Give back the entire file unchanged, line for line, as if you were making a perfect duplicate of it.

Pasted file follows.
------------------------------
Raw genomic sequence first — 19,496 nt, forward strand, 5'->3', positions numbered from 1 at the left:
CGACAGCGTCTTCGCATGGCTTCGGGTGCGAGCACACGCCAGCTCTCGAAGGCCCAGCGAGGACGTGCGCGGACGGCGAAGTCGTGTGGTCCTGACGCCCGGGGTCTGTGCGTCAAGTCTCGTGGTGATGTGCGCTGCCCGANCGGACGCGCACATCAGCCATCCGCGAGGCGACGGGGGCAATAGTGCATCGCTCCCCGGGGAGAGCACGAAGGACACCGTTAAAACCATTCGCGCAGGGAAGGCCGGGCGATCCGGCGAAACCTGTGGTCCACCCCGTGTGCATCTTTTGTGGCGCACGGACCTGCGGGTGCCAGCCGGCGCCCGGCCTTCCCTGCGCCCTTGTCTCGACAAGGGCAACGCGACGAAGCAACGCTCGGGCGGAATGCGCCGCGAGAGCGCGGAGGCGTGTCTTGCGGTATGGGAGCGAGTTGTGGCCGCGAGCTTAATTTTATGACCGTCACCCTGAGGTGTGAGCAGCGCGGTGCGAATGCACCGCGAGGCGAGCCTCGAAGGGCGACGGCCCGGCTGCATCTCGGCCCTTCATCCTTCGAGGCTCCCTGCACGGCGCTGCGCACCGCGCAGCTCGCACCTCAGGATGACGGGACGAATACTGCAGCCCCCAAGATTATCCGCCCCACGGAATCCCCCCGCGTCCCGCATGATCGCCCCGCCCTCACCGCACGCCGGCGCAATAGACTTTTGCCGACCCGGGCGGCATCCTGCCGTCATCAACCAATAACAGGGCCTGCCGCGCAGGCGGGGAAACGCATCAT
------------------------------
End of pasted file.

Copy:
Raw genomic sequence first — 19,496 nt, forward strand, 5'->3', positions numbered from 1 at the left:
CGACAGCGTCTTCGCATGGCTTCGGGTGCGAGCACACGCCAGCTCTCGAAGGCCCAGCGAGGACGTGCGCGGACGGCGAAGTCGTGTGGTCCTGACGCCCGGGGTCTGTGCGTCAAGTCTCGTGGTGATGTGCGCTGCCCGANCGGACGCGCACATCAGCCATCCGCGAGGCGACGGGGGCAATAGTGCATCGCTCCCCGGGGAGAGCACGAAGGACACCGTTAAAACCATTCGCGCAGGGAAGGCCGGGCGATCCGGCGAAACCTGTGGTCCACCCCGTGTGCATCTTTTGTGGCGCACGGACCTGCGGGTGCCAGCCGGCGCCCGGCCTTCCCTGCGCCCTTGTCTCGACAAGGGCAACGCGACGAAGCAACGCTCGGGCGGAATGCGCCGCGAGAGCGCGGAGGCGTGTCTTGCGGTATGGGAGCGAGTTGTGGCCGCGAGCTTAATTTTATGACCGTCACCCTGAGGTGTGAGCAGCGCGGTGCGAATGCACCGCGAGGCGAGCCTCGAAGGGCGACGGCCCGGCTGCATCTCGGCCCTTCATCCTTCGAGGCTCCCTGCACGGCGCTGCGCACCGCGCAGCTCGCACCTCAGGATGACGGGACGAATACTGCAGCCCCCAAGATTATCCGCCCCACGGAATCCCCCCGCGTCCCGCATGATCGCCCCGCCCTCACCGCACGCCGGCGCAATAGACTTTTGCCGACCCGGGCGGCATCCTGCCGTCATCAACCAATAACAGGGCCTGCCGCGCAGGCGGGGAAACGCATCAT